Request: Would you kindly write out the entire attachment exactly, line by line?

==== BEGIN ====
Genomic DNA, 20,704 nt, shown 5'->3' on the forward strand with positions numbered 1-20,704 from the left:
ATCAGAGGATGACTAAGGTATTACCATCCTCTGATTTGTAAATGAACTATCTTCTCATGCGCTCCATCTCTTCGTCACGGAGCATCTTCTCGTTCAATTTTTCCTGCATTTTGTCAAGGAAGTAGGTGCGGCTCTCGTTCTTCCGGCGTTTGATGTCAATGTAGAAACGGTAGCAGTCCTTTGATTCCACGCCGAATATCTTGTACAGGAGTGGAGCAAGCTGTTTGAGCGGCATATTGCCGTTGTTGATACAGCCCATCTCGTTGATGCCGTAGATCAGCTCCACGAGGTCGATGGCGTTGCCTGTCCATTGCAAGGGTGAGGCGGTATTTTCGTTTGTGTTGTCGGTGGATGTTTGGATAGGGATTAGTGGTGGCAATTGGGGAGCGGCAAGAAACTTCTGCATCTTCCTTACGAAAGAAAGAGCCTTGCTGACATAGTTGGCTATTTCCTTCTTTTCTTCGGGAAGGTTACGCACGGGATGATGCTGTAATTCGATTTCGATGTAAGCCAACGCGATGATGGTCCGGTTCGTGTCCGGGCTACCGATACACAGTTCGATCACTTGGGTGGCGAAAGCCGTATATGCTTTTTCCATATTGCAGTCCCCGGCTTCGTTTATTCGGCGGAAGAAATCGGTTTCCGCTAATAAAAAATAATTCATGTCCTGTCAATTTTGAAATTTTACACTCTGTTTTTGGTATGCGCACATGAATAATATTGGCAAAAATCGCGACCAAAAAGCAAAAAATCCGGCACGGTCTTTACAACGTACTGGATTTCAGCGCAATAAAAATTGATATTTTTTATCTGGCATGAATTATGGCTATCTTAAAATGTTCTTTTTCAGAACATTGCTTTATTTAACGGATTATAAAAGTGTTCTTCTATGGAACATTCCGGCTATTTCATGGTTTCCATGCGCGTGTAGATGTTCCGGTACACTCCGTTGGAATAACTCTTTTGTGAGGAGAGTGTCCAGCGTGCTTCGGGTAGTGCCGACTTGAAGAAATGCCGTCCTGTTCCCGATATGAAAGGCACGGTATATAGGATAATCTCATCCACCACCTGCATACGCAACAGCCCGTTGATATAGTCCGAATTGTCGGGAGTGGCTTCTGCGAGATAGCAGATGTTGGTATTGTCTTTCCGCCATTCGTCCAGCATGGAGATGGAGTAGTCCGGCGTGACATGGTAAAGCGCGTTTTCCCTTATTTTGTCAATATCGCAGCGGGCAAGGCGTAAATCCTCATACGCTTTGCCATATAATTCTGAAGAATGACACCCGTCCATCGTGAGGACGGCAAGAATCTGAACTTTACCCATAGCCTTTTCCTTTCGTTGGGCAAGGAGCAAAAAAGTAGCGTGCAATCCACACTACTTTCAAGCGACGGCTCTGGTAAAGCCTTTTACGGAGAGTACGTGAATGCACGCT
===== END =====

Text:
Genomic DNA, 20,704 nt, shown 5'->3' on the forward strand with positions numbered 1-20,704 from the left:
ATCAGAGGATGACTAAGGTATTACCATCCTCTGATTTGTAAATGAACTATCTTCTCATGCGCTCCATCTCTTCGTCACGGAGCATCTTCTCGTTCAATTTTTCCTGCATTTTGTCAAGGAAGTAGGTGCGGCTCTCGTTCTTCCGGCGTTTGATGTCAATGTAGAAACGGTAGCAGTCCTTTGATTCCACGCCGAATATCTTGTACAGGAGTGGAGCAAGCTGTTTGAGCGGCATATTGCCGTTGTTGATACAGCCCATCTCGTTGATGCCGTAGATCAGCTCCACGAGGTCGATGGCGTTGCCTGTCCATTGCAAGGGTGAGGCGGTATTTTCGTTTGTGTTGTCGGTGGATGTTTGGATAGGGATTAGTGGTGGCAATTGGGGAGCGGCAAGAAACTTCTGCATCTTCCTTACGAAAGAAAGAGCCTTGCTGACATAGTTGGCTATTTCCTTCTTTTCTTCGGGAAGGTTACGCACGGGATGATGCTGTAATTCGATTTCGATGTAAGCCAACGCGATGATGGTCCGGTTCGTGTCCGGGCTACCGATACACAGTTCGATCACTTGGGTGGCGAAAGCCGTATATGCTTTTTCCATATTGCAGTCCCCGGCTTCGTTTATTCGGCGGAAGAAATCGGTTTCCGCTAATAAAAAATAATTCATGTCCTGTCAATTTTGAAATTTTACACTCTGTTTTTGGTATGCGCACATGAATAATATTGGCAAAAATCGCGACCAAAAAGCAAAAAATCCGGCACGGTCTTTACAACGTACTGGATTTCAGCGCAATAAAAATTGATATTTTTTATCTGGCATGAATTATGGCTATCTTAAAATGTTCTTTTTCAGAACATTGCTTTATTTAACGGATTATAAAAGTGTTCTTCTATGGAACATTCCGGCTATTTCATGGTTTCCATGCGCGTGTAGATGTTCCGGTACACTCCGTTGGAATAACTCTTTTGTGAGGAGAGTGTCCAGCGTGCTTCGGGTAGTGCCGACTTGAAGAAATGCCGTCCTGTTCCCGATATGAAAGGCACGGTATATAGGATAATCTCATCCACCACCTGCATACGCAACAGCCCGTTGATATAGTCCGAATTGTCGGGAGTGGCTTCTGCGAGATAGCAGATGTTGGTATTGTCTTTCCGCCATTCGTCCAGCATGGAGATGGAGTAGTCCGGCGTGACATGGTAAAGCGCGTTTTCCCTTATTTTGTCAATATCGCAGCGGGCAAGGCGTAAATCCTCATACGCTTTGCCATATAATTCTGAAGAATGACACCCGTCCATCGTGAGGACGGCAAGAATCTGAACTTTACCCATAGCCTTTTCCTTTCGTTGGGCAAGGAGCAAAAAAGTAGCGTGCAATCCACACTACTTTCAAGCGACGGCTCTGGTAAAGCCTTTTACGGAGAGTACGTGAATGCACGCT